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The European Union on Thursday joined the Istanbul Convention, a key international text aimed at protecting women from violence, in a move that extends some obligations to member states that refuse to ratify it. online news
The European Council, representing the 27 EU countries, said it had given the final approval necessary for accession to the convention.
The decision “shows our commitment to stepping up actions against gender-based violence and in support of its victims,” Sweden’s gender equality minister Paulina Brandberg said, in the name of the EU presidency currently held by her country.
The Istanbul Convention was created in 2011 by the Council of Europe — an international human rights institution distinct from the EU — and entered into force in 2014.
It requires signatory countries to set up laws protecting women from violence, sexual harassment, forced genital mutilation and forced marriage. It includes specific measures to protect women migrants and asylum-seekers.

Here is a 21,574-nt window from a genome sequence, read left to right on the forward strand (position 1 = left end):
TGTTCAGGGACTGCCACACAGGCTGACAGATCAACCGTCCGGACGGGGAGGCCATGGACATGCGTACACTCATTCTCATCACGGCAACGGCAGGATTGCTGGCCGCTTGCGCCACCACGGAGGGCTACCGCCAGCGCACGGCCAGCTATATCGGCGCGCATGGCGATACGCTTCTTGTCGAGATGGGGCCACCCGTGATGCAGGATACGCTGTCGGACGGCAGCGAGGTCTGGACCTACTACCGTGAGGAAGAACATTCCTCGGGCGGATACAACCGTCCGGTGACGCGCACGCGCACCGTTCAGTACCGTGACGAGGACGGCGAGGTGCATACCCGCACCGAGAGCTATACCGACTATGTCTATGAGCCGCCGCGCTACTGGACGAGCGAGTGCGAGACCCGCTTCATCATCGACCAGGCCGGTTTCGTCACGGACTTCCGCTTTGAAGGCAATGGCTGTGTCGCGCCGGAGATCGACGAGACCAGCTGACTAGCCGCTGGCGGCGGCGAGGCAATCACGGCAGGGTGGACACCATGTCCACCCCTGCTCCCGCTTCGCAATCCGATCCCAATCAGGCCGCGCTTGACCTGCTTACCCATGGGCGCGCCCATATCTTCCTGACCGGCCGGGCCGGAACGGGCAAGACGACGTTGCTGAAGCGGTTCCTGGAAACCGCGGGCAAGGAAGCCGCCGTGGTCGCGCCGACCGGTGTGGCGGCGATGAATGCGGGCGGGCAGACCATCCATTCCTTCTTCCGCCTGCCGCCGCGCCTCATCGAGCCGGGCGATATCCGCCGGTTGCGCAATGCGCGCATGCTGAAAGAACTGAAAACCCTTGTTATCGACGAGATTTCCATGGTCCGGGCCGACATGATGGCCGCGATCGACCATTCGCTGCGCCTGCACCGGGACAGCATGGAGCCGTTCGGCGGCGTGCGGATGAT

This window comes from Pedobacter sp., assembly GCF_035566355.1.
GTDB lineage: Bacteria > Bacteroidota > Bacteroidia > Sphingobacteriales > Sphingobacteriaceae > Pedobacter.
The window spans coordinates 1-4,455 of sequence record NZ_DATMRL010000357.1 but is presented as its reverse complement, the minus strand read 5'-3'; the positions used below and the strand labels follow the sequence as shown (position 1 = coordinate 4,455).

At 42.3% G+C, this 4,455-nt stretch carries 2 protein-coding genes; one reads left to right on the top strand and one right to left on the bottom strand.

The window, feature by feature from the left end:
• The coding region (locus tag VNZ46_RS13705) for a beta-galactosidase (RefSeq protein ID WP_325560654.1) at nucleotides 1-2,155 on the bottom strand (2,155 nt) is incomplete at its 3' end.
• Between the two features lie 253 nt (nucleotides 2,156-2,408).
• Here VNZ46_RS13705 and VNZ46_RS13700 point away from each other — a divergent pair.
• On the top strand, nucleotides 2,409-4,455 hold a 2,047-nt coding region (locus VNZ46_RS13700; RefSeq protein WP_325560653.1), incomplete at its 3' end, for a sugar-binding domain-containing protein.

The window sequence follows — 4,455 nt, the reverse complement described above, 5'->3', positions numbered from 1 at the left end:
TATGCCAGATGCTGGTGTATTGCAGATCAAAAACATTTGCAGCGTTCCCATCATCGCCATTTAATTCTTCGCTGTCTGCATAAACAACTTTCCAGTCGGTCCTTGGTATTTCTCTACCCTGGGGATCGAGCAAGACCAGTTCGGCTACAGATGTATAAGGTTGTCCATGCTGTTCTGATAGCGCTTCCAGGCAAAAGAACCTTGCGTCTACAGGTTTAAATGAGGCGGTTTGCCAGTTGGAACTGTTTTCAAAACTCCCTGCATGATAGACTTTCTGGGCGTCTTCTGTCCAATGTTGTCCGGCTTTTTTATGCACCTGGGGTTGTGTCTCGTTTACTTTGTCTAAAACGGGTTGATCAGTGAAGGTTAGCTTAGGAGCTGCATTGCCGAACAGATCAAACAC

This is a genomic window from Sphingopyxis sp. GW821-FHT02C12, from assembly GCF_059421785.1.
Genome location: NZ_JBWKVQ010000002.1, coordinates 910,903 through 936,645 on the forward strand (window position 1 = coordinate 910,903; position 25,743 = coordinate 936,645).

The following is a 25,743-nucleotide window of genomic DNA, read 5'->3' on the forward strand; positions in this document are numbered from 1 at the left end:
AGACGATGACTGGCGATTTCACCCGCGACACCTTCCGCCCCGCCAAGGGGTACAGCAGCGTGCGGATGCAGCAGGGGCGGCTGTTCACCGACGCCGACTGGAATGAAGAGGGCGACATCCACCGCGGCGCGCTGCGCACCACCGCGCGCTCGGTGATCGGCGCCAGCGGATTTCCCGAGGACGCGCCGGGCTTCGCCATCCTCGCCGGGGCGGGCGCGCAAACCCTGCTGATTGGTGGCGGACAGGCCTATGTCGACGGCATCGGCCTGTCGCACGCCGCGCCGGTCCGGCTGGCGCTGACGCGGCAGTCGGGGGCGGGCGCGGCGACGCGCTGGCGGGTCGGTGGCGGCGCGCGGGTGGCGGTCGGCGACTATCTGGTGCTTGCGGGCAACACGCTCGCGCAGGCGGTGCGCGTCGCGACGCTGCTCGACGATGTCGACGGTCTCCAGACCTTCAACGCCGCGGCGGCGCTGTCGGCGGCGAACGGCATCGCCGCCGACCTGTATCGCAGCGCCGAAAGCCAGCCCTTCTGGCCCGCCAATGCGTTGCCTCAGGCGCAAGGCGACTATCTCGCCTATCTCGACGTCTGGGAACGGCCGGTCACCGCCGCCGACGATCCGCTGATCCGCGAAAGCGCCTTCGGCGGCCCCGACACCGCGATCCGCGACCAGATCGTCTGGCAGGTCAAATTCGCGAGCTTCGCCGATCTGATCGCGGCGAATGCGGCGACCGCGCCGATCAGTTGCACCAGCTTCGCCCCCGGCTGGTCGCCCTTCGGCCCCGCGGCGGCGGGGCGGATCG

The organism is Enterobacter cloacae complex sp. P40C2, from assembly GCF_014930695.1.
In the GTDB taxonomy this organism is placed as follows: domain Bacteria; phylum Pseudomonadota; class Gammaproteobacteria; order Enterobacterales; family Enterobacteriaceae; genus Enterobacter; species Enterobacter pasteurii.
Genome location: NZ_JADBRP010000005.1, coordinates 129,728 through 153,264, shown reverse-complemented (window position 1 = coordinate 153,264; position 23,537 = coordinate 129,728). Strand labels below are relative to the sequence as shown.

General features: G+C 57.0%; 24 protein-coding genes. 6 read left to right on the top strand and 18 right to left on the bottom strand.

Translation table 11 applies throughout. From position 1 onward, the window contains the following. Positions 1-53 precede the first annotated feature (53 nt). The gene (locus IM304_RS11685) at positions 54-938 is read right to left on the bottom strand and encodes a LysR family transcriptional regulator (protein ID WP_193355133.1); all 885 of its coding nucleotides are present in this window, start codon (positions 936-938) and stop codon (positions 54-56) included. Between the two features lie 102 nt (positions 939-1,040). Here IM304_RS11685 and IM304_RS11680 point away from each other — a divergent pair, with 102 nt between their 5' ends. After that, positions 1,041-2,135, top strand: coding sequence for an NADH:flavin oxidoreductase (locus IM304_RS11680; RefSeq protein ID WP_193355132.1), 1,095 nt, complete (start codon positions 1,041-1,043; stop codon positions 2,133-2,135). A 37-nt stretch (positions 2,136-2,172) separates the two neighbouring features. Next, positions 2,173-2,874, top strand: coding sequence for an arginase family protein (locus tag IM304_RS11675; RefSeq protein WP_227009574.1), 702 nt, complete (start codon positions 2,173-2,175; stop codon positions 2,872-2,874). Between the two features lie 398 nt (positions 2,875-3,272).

Even though the EU signed the convention back in 2017 it intended to join the convention, accession was delayed because not all of its 27 member states ratified it.
Bulgaria, the Czech Republic, Hungary, Latvia, Lithuania and Slovakia have not done so, while Poland, which did ratify, has given notification of its intention to withdraw.
Many of those countries object to the use of the word “gender” in the Istanbul Convention, and to education programmes including non-stereotypical gender roles. Some also argue it promotes illegal migration.
But 2021 EU Court of Justice ruling said the bloc had the right to ratify the convention with a weighted majority of member countries, getting around the hold-outs.
Obligations stemming from the Istanbul Convention, however, would be limited to areas in non-ratifying EU countries where EU law applies: in public institutions, legal cooperation in criminal matters, and on asylum issues.
European Commission chief Ursula von der Leyen said the EU’s accession to the convention sends “a strong signal” on the bloc’s determination to prevent and punish violence against women.
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